Neointimal hyperplasia is a response to injury in vascular tissues which promotes abnormal thickening of vascular walls with luminal narrowing. In the clinical setting, this luminal narrowing in response to mechanical injury can promote renarrowing or restenosis of balloon-dilated arteries. In vascular surgery, small diameter vascular grafts fail at clinically unacceptable rates because of uncontrolled, injury-induced neointimal hyperplasia. Antagonists of beta3 and alphaV integrins delivered locally to balloon-injured arteries have been shown by the investigator and others to significantly reduce neointimal hyperplasia by limiting smooth muscle cell migration. This drug class has also been shown to effectively limit clinical restenosis following coronary arterial balloon angioplasty. In the proposed study, it is hypothesized that under optimal conditions, locally delivered alphaV integrin antagonist cyclic RGD peptide (cyclic GPENGRGDSPCA) will limit neointimal hyperplasia in implanted small diameter expanded polytetrafluoroethylene (ePTFE) vascular grafts. Further, this locally delivered peptide will limit neointimal hyperplasia without affecting EC retention and function in EC-sodden grafts. One major goal of this study will be to develop a polymeric drug delivery formulation that can be loaded with cyclic RGD peptide, impregnated into a small diameter ePTFE graft, and deliver cyclic RGD peptide at an optimal rate for maximal reduction of graft hyperplasia. To achieve this goal, a well characterized degradable, gel-forming co-polyester family and degradable crystalline, polymeric cation exchanger microparticles will be utilized to develop biocompatible formulations that provide a broad range of in vitro release rates for cyclic RGD. Peptide-loaded formulations that have a desirable range of release rates will then be impregnated in ePTFE grafts and evaluated for their effect on hyperplasia in a well defined rat aorta small diameter ePTFE graft model. A second goal of this project will be to determine how locally delivered cyclic RGD peptide that is optimized for reducing graft hyperplasia will influence endothelial cell (EC) retention and function in EC-sodded grafts. The effects of local drug delivery on EC retention will be assessed in vitro and in vivo in sodded grafts. Cyclic RGD-mediated effects on EC pro- and anticoagulant activity in EC-sodded grafts will also be determined in vitro. The development of efficacious local drug therapies may be critical for reducing progressive neointimal thickening to tolerable levels in small diameter synthetic vascular grafts so that clinically acceptable failure rates can be realized.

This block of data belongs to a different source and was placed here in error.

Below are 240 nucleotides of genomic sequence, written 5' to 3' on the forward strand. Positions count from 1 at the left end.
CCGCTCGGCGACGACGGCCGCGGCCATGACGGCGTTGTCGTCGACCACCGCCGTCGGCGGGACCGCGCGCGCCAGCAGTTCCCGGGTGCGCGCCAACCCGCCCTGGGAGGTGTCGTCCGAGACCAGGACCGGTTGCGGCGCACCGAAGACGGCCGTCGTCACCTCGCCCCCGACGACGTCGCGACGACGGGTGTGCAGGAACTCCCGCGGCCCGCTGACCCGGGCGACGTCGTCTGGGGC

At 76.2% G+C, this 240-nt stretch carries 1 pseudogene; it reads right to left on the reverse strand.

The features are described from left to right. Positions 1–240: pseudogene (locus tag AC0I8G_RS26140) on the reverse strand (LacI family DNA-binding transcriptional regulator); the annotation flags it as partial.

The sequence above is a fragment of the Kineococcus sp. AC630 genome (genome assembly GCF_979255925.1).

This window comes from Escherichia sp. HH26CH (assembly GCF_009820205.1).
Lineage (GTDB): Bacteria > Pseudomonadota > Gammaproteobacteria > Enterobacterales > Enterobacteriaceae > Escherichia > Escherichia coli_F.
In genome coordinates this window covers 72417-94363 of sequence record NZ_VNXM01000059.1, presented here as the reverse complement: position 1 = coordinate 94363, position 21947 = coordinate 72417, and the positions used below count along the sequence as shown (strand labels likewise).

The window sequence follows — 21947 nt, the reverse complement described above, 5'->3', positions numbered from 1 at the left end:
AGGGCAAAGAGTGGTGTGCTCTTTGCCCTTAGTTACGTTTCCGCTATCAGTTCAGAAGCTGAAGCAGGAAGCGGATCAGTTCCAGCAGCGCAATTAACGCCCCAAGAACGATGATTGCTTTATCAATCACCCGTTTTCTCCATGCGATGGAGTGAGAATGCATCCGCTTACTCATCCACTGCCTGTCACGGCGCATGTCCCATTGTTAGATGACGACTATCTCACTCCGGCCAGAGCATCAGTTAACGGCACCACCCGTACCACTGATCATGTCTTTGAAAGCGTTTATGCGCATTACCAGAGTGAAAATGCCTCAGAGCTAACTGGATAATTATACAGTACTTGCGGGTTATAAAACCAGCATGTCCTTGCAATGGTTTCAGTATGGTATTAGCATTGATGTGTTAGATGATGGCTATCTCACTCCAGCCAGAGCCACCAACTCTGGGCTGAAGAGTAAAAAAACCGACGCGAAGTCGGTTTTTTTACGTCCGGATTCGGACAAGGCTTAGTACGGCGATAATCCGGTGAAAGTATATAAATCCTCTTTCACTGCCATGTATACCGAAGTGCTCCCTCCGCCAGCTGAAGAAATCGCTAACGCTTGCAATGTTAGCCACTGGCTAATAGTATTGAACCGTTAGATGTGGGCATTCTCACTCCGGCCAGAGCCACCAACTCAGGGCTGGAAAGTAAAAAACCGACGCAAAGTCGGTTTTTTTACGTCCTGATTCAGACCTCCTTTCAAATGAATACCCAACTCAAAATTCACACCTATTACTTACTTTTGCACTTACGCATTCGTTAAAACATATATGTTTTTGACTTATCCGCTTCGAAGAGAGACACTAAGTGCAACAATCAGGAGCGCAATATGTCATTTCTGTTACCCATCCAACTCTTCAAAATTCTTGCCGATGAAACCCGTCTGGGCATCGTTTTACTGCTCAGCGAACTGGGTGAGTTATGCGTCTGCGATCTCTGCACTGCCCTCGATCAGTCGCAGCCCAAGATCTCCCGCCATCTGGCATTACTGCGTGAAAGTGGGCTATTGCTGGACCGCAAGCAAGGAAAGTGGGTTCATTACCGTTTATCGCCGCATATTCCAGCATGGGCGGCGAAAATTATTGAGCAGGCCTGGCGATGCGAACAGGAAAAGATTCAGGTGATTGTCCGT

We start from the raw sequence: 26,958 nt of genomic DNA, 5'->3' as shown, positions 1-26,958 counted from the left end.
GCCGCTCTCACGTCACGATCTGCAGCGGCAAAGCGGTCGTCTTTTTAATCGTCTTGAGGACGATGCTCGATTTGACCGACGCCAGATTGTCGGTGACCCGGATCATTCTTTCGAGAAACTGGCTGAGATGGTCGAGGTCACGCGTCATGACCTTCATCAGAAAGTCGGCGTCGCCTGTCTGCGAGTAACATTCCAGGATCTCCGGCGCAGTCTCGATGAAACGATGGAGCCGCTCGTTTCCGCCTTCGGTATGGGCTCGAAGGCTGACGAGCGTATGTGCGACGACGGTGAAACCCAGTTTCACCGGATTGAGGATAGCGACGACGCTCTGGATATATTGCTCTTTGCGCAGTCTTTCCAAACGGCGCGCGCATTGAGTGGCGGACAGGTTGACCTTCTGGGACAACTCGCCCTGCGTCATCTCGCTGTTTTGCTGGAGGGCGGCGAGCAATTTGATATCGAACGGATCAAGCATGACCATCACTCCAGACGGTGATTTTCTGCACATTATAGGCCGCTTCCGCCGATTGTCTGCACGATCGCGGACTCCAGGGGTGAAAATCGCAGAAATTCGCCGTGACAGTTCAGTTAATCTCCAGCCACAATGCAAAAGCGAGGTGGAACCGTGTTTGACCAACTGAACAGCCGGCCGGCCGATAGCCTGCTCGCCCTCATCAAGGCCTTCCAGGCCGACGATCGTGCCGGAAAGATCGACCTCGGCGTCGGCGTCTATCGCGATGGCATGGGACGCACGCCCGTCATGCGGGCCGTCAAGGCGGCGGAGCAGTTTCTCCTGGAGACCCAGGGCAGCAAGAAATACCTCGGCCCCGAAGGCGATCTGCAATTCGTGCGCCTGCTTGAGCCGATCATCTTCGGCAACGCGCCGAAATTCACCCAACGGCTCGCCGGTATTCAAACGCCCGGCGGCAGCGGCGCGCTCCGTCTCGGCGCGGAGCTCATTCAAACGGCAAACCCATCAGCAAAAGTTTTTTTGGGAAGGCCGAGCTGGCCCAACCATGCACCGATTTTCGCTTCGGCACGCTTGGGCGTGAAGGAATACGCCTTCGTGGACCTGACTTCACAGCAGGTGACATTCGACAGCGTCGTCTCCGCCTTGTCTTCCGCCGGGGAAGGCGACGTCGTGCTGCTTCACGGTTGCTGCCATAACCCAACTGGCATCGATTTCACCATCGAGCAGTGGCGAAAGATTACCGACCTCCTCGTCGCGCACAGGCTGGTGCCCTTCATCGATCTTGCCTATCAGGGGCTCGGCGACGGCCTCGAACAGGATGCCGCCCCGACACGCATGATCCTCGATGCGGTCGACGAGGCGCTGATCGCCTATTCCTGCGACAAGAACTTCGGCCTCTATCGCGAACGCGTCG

National Institute of Health (NIH)
National Heart, Lung, and Blood Institute (NHLBI)
Research Project (R01)
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Special Emphasis Panel (ZHL1-CSR-F (M1))
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Arizona State University-Tempe Campus
Engineering (All Types)
Schools of Engineering
United States
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